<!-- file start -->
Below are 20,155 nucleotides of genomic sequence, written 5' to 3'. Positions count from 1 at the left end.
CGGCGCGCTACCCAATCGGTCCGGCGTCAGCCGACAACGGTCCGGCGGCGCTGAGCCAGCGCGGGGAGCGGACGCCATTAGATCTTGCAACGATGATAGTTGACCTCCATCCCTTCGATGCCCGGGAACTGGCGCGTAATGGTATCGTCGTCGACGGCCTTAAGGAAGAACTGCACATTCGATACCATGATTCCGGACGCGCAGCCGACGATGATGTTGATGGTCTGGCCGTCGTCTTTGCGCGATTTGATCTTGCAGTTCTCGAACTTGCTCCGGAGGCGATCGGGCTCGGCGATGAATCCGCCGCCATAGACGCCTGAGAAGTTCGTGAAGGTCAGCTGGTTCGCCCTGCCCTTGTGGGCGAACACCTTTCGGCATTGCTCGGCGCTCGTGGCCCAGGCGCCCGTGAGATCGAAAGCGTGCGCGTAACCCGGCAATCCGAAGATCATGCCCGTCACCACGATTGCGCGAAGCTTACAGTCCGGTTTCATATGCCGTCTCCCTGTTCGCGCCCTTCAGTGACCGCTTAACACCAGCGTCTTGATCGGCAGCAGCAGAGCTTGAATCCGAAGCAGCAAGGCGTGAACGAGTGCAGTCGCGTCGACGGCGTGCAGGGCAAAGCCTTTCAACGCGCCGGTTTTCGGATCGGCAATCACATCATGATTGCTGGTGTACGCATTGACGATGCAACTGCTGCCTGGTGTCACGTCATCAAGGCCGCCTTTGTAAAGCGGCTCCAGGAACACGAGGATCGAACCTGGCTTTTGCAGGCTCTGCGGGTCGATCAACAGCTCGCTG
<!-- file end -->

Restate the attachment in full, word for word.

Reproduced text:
Below are 20,155 nucleotides of genomic sequence, written 5' to 3'. Positions count from 1 at the left end.
CGGCGCGCTACCCAATCGGTCCGGCGTCAGCCGACAACGGTCCGGCGGCGCTGAGCCAGCGCGGGGAGCGGACGCCATTAGATCTTGCAACGATGATAGTTGACCTCCATCCCTTCGATGCCCGGGAACTGGCGCGTAATGGTATCGTCGTCGACGGCCTTAAGGAAGAACTGCACATTCGATACCATGATTCCGGACGCGCAGCCGACGATGATGTTGATGGTCTGGCCGTCGTCTTTGCGCGATTTGATCTTGCAGTTCTCGAACTTGCTCCGGAGGCGATCGGGCTCGGCGATGAATCCGCCGCCATAGACGCCTGAGAAGTTCGTGAAGGTCAGCTGGTTCGCCCTGCCCTTGTGGGCGAACACCTTTCGGCATTGCTCGGCGCTCGTGGCCCAGGCGCCCGTGAGATCGAAAGCGTGCGCGTAACCCGGCAATCCGAAGATCATGCCCGTCACCACGATTGCGCGAAGCTTACAGTCCGGTTTCATATGCCGTCTCCCTGTTCGCGCCCTTCAGTGACCGCTTAACACCAGCGTCTTGATCGGCAGCAGCAGAGCTTGAATCCGAAGCAGCAAGGCGTGAACGAGTGCAGTCGCGTCGACGGCGTGCAGGGCAAAGCCTTTCAACGCGCCGGTTTTCGGATCGGCAATCACATCATGATTGCTGGTGTACGCATTGACGATGCAACTGCTGCCTGGTGTCACGTCATCAAGGCCGCCTTTGTAAAGCGGCTCCAGGAACACGAGGATCGAACCTGGCTTTTGCAGGCTCTGCGGGTCGATCAACAGCTCGCTG